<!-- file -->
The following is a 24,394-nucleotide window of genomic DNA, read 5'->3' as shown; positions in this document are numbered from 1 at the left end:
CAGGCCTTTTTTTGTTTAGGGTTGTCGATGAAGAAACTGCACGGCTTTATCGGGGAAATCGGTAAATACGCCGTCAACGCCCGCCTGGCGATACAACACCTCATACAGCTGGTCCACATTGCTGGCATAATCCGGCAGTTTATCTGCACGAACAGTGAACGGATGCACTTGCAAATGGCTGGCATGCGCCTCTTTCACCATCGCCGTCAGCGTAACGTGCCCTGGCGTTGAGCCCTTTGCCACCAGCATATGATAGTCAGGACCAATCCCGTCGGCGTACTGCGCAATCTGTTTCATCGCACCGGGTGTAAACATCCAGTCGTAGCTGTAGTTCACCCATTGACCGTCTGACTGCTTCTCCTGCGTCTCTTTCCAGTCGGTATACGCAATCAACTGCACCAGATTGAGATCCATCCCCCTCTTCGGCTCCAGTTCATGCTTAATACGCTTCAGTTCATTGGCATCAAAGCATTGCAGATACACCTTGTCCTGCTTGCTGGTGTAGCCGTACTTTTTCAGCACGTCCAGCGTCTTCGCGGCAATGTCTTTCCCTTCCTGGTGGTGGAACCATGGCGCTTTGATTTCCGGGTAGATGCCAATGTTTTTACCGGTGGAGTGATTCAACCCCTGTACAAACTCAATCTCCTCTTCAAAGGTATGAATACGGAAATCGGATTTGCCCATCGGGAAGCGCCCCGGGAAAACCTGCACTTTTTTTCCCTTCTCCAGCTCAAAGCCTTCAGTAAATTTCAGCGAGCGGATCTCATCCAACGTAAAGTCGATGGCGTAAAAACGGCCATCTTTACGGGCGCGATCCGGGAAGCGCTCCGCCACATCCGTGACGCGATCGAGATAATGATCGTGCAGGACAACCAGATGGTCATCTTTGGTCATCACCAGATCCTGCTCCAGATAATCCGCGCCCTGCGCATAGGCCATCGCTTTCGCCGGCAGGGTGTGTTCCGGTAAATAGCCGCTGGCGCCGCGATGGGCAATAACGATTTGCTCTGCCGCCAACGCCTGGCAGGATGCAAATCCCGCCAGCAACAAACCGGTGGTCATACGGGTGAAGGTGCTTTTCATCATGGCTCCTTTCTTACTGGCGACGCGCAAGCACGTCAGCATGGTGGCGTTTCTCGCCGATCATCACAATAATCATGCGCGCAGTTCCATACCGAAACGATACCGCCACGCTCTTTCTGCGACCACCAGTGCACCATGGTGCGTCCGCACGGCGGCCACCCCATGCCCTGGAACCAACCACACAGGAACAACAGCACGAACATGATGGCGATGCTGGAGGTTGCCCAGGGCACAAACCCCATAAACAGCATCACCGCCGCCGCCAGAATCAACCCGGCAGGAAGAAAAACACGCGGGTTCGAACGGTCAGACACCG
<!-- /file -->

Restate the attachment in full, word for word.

The following is a 24,394-nucleotide window of genomic DNA, read 5'->3' as shown; positions in this document are numbered from 1 at the left end:
CAGGCCTTTTTTTGTTTAGGGTTGTCGATGAAGAAACTGCACGGCTTTATCGGGGAAATCGGTAAATACGCCGTCAACGCCCGCCTGGCGATACAACACCTCATACAGCTGGTCCACATTGCTGGCATAATCCGGCAGTTTATCTGCACGAACAGTGAACGGATGCACTTGCAAATGGCTGGCATGCGCCTCTTTCACCATCGCCGTCAGCGTAACGTGCCCTGGCGTTGAGCCCTTTGCCACCAGCATATGATAGTCAGGACCAATCCCGTCGGCGTACTGCGCAATCTGTTTCATCGCACCGGGTGTAAACATCCAGTCGTAGCTGTAGTTCACCCATTGACCGTCTGACTGCTTCTCCTGCGTCTCTTTCCAGTCGGTATACGCAATCAACTGCACCAGATTGAGATCCATCCCCCTCTTCGGCTCCAGTTCATGCTTAATACGCTTCAGTTCATTGGCATCAAAGCATTGCAGATACACCTTGTCCTGCTTGCTGGTGTAGCCGTACTTTTTCAGCACGTCCAGCGTCTTCGCGGCAATGTCTTTCCCTTCCTGGTGGTGGAACCATGGCGCTTTGATTTCCGGGTAGATGCCAATGTTTTTACCGGTGGAGTGATTCAACCCCTGTACAAACTCAATCTCCTCTTCAAAGGTATGAATACGGAAATCGGATTTGCCCATCGGGAAGCGCCCCGGGAAAACCTGCACTTTTTTTCCCTTCTCCAGCTCAAAGCCTTCAGTAAATTTCAGCGAGCGGATCTCATCCAACGTAAAGTCGATGGCGTAAAAACGGCCATCTTTACGGGCGCGATCCGGGAAGCGCTCCGCCACATCCGTGACGCGATCGAGATAATGATCGTGCAGGACAACCAGATGGTCATCTTTGGTCATCACCAGATCCTGCTCCAGATAATCCGCGCCCTGCGCATAGGCCATCGCTTTCGCCGGCAGGGTGTGTTCCGGTAAATAGCCGCTGGCGCCGCGATGGGCAATAACGATTTGCTCTGCCGCCAACGCCTGGCAGGATGCAAATCCCGCCAGCAACAAACCGGTGGTCATACGGGTGAAGGTGCTTTTCATCATGGCTCCTTTCTTACTGGCGACGCGCAAGCACGTCAGCATGGTGGCGTTTCTCGCCGATCATCACAATAATCATGCGCGCAGTTCCATACCGAAACGATACCGCCACGCTCTTTCTGCGACCACCAGTGCACCATGGTGCGTCCGCACGGCGGCCACCCCATGCCCTGGAACCAACCACACAGGAACAACAGCACGAACATGATGGCGATGCTGGAGGTTGCCCAGGGCACAAACCCCATAAACAGCATCACCGCCGCCGCCAGAATCAACCCGGCAGGAAGAAAAACACGCGGGTTCGAACGGTCAGACACCG